- michelle m. davis
“Watching the clock,” “being on time,” and “not enough hours in the day” are all familiar phrases that highlight the importance of time. Yet, with the unexpected extra moments of these past days, I’ve noticed the empowerment we give to the clock. Quite honestly, many of us have become slaves to this dimensional construct. It’s as if almighty time owns us, monitoring our every move so that we remain productive and push ourselves to our utmost limit – all for the sake of time.
We’re all aware that there are only twenty-four hours in a day. Still, it’s human nature to meticulously keep track of the time, almost as if we’re searching to discover a few extra minutes, which of course never exist. How often do we find ourselves checking our watch, phone, or clock in our car to see “if we can make it on time” or “squeeze in one more thing”? More often than not, we scurry to keep up with the stopwatch that ticks in the back of our brain, pressuring ourselves to go faster, rarely stopping to pause.
The past few weeks have devasted our world. Illness, job loss, and fear of the future has affected so many. We are also experiencing a great deal. But, one of the less measurable effects is the unnatural shift in time. Life has simplified in some ways yet become increasingly stressful in others. Gone are our daily commutes, carpools to school, trips to the gym, and weekend getaways. Instead, we’re home – only outside to be in our yards or go for a walk or run. Our endless errands and wandering about have been reduced to necessary trips to the grocery store – where we now want to get in and out as fast as possible. And social distancing has kept us from friends, family, restaurants, stores, everywhere…
Yet, despite that many of the activities we crave are not currently available, we have been gifted with unexpected time. While this is a blessing for some, it can be quite uncomfortable for others. After all, how often do any of us take a moment to pause?
Too much time on our hands (yes, I know, a Styx song) can be scary. Our initial tendency is to move away from the pause and begin doing… go through closets, clean out the garage, make banana bread… anything to get our mind off of the coronavirus and the fact that we are stuck in our homes. The truth is that we are damn good at keeping ourselves moving, busy, and preoccupied so that we do not have to acknowledge the fears and uncertainties that surrounds us. Yet, the more that we bury ourselves in tasks, projects, and activities, the less time our mind can pause and feel what is. Perhaps this seems like a safer route, because if we stop to take a long look inside, we just might not like what we see.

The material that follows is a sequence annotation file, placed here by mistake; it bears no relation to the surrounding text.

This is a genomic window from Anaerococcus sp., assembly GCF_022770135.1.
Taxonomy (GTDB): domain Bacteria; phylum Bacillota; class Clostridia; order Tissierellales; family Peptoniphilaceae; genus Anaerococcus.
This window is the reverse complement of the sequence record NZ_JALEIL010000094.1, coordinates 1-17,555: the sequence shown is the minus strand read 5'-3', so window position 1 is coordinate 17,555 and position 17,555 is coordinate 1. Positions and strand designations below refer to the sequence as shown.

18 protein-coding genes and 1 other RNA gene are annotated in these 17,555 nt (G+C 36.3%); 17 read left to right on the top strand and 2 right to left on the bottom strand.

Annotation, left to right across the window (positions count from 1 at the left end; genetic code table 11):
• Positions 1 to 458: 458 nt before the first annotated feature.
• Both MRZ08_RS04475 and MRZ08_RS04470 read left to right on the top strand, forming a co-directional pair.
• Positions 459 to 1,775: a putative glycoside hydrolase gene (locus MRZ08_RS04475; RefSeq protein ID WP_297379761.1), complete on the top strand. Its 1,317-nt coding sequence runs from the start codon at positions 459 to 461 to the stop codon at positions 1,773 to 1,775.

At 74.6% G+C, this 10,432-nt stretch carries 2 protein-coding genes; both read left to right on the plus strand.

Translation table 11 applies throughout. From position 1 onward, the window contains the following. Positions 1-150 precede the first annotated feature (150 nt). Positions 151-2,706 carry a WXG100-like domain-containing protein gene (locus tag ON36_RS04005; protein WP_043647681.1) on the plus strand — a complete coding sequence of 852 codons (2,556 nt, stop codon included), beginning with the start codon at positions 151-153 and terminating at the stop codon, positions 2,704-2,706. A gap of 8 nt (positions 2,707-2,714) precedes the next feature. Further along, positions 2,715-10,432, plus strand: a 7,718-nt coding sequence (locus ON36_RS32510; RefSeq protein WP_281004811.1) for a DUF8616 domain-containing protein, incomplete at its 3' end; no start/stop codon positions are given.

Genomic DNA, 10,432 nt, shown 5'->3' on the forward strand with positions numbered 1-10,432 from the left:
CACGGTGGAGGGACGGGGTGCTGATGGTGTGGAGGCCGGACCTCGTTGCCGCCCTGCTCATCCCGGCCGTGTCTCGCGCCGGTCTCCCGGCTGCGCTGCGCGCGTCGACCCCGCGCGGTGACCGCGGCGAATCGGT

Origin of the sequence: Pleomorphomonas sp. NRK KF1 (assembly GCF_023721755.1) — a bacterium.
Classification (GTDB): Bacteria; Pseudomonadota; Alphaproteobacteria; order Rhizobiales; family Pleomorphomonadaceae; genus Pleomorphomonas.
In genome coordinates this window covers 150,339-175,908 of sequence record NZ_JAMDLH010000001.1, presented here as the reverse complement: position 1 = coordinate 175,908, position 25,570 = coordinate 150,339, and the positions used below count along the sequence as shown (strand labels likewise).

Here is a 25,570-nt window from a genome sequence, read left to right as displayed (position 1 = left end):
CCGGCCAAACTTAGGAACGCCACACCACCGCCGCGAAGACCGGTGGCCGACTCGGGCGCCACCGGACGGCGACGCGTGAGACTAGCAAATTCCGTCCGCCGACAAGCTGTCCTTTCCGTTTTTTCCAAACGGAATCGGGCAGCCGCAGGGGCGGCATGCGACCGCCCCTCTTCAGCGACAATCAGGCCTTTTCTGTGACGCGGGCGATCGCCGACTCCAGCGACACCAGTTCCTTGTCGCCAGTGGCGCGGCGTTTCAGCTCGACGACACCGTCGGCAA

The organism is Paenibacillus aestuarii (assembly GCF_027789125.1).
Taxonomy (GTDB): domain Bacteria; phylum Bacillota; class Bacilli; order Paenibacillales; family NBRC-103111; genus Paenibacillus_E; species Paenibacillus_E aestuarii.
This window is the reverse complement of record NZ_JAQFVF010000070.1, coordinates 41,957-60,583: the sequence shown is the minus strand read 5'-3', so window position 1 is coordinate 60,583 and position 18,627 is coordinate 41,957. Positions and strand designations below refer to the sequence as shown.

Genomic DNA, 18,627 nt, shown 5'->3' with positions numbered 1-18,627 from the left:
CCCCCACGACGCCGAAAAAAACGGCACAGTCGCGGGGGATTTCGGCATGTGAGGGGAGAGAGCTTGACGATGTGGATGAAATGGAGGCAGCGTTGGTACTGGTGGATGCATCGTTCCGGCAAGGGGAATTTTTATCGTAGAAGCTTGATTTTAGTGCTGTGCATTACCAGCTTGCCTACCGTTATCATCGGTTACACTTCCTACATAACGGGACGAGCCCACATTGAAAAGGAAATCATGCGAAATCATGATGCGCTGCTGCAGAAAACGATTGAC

This may be why meditation – carving out a regular time so that we can be alone with our thoughts – is so difficult. It’s not just the discipline of finding the time that’s the challenge, it’s the second part – being alone with our thoughts – that can terrify us. What if we don’t like what we find? Maybe, while digging deep, we will uncover aspects of ourselves – our shadows – that we’ve tried to bury, ignore, or forget. Yet, it is only when we shine the light on these shadows that they cease to exist. Light – or acknowledging what is – takes the darkness away and allows us to be with these hidden feelings and emotions.
OK – I don’t want to get too woo-woo on you, but this stuff is real. Quieting our minds, being open to what may be stuck inside, and then acknowledging it, well that takes courage. And it takes time.
Here’s the good news… we now have the time. So, are you willing to use some of it to look within yourself, see what is there, and allow your feelings to emerge?
This past week I had an unsettling situation occur. It was nothing Earth shattering, yet what transpired triggered me, strongly. However, because I had the time to investigate my reaction, I was able to pause, search, and feel. I was able to listen to what my body wanted to reveal.
There are many words I would use to describe myself, but angry is not one of those. Yet, I was, intensely. And the more I thought about what happened, the more fury that surfaced. It wasn’t pretty. In fact, I only slept a few hours that night, and as I laid awake, my anger transitioning to rage. But in the process, I learned a great deal. The day’s incident didn’t cause this uproar. No, it was me realizing that once again, I was failing to set clear boundaries and speak my truth. That is what had me so upset. I had discovered a sabotaging habit that has consistently held me back. For me to release this pattern, I needed to immerse myself into this emotion and feel it fully. Otherwise, this shadow would remain buried.
When I awoke the following morning, I felt oddly refreshed and no longer sensed the anger. The problem was still there, but I had worked through the emotion associated with the issue. Confronting the shadow of not speaking up and failing to set boundaries equipped me to have that necessary conversation. Ironically, the talk went extremely well, and the final solution evolved into something better than I could have imagined.
This social distancing/shut down is not yet over, so get ready for some more “unexpected time.” Sure, we can still clean out the garage, take those extra walks in the park, and tackle the stack of unread books. But it is also the perfect opportunity to use this extended pause to do exactly that… look within so we can do our work.
So, how are you going to use this gifted time? Will you focus solely on accomplishing in a “beat the clock” familiar fashion, or will you consider pausing, pondering, and allowing what is to surface so that you are able to better understand what makes you tick?